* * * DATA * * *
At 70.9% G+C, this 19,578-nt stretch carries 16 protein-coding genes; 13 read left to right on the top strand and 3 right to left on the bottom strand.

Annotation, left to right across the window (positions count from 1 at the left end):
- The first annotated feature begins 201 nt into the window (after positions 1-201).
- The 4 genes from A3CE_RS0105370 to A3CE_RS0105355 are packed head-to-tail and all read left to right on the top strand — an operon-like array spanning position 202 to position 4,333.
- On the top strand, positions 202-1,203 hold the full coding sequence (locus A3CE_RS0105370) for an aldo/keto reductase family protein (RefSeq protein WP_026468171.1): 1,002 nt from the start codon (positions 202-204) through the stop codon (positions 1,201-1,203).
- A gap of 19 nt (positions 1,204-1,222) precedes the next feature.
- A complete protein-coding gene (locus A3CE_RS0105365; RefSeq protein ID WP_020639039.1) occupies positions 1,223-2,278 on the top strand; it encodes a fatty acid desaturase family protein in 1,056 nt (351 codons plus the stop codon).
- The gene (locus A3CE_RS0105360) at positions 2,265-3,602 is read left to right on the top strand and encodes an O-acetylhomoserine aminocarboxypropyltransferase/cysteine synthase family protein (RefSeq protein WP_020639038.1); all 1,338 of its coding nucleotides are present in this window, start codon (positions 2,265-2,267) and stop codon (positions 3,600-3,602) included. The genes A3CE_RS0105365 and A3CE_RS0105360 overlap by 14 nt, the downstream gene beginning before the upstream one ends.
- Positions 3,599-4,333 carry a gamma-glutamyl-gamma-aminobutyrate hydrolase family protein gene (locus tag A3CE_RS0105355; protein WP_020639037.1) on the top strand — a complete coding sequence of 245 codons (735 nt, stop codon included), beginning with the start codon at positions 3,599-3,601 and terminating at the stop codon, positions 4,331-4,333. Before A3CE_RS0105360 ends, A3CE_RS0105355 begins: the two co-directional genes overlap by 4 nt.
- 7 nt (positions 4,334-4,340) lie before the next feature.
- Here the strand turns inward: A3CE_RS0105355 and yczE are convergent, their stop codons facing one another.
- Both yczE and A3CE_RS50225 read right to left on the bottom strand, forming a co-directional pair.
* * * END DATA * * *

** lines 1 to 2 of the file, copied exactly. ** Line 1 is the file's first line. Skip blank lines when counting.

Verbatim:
At 70.9% G+C, this 19,578-nt stretch carries 16 protein-coding genes; 13 read left to right on the top strand and 3 right to left on the bottom strand.

Annotation, left to right across the window (positions count from 1 at the left end):